A mayor in southern France has banned the use of bullets and therefore guns used for hunting in his commune, in a bid to drastically reduce hunting in the wake of the accidental killing of a 25-year-old woman last weekend.
Frédéric Pasian, mayor of the village of Lherm (Haute-Garonne, Occitanie) took out the decree as a means to strictly regulate hunting.
The ruling is also intended to send a symbolic message after the fatal killing of a young woman by a hunting bullet in Cantal on Saturday, February 19, in a case that has shocked the nation.
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The decree bans the use of bullets, and therefore long-distance hunting rifles and shotguns.
Brigitte Boyé, deputy mayor in charge of urban planning, told Actu.fr: “The mayor has, for a long time, hesitated over whether to publish a decree that is very severe towards hunters. But the accident that took the life of a young girl last weekend was the straw that broke the camel’s back.”
‘Friction between hunters and residents’
Despite its small size, Lherm has not escaped its share of hunting accidents.
In 2001, a VTT mountain biker was hit in the arm by a bullet; while last November, a bullet was found embedded in the wall of a business building, very close to where an employee had been working.
This, coupled with the death of the 25-year-old woman in Cantal, finally prompted the mayor to take action.
Ms Boyé continued: “The cohabitation between local residents and hunters has become very complex in recent months; no dialogue is possible. Many inhabitants of Lherm are afraid for their children. This is no longer acceptable. It was a bullet that hit a mountain biker in 2001. We want to ban them to avoid this kind of accident in the future.”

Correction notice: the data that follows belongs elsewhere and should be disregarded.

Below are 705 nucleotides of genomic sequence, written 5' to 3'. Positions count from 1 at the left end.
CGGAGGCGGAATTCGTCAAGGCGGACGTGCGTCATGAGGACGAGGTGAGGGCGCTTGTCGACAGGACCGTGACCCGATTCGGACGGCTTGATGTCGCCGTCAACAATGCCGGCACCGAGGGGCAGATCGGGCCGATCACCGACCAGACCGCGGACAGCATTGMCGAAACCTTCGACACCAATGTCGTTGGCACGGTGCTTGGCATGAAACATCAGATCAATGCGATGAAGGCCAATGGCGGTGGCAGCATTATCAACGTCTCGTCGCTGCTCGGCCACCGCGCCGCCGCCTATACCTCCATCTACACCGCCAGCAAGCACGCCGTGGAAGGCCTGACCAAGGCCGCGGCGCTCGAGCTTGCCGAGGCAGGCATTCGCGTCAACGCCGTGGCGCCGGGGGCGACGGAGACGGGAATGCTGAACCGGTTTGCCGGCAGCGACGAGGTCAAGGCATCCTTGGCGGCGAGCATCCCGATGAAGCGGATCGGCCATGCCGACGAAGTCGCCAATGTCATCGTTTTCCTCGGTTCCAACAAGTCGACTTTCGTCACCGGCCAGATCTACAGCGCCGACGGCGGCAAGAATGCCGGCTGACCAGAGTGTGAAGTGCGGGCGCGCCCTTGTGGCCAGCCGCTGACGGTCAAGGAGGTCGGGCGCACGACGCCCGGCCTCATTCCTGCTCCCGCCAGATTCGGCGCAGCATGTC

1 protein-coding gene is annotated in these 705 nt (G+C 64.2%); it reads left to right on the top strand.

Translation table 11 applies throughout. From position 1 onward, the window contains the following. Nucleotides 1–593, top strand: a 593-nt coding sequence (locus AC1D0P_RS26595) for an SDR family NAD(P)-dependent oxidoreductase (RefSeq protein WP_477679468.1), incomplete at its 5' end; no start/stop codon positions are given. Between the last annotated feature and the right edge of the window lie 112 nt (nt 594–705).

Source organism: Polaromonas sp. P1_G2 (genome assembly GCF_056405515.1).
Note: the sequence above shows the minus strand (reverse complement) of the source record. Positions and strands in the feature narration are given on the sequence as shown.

The ban includes hunting with bullets in several fields of the commune, as well as the Escoumes wood, which is a popular walking site with local families.
“Our commune has become more built-up and friction between hunters and walkers has increased recently,” said Ms Boyé. “We were forced to make this decision. Hunters had already told us that they would hunt more in our commune, and that they would let boars proliferate.”
When contacted on the issue, the president of the hunting association in Lherm said he had “no comment to make on the subject”.
Death sparks more debate
It comes amid a time of fierce debate on hunting rules and regulations in France, stoked by the death of the 25-year-old woman in Cantal.
Mélodie Cauffet from Aveyron, was killed on Saturday, February 19 in Cassaniouze (Cantal, Auvergne-Rhône-Alpes), during a hike with her partner. She was fatally injured at around 15:00 by a bullet shot.
Initial gendarmerie reports suggested that the bullet was fired by a 17-year-old hunter from the neighbouring department of Aveyron. The shooter was taken to hospital in a state of shock, questioned in police custody and eventually charged with involuntary homicide.
There have been several fatal accidents in recent years, including the killing of a driver who was on a departmental road close to a hunt, and of Morgan Keane, a 25-year-old man who was shot and killed by a hunter while chopping wood in his own garden in Lot in 2020.
The hunter claimed he had mistaken him for a wild boar.
Mr Keane’s family and friends have brought a debate to the Senate, and joined calls for two hunt-free days a week, more regulation, permits, and increased training requirements for hunters.
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A report on the subject by the Senate is expected in July this year.
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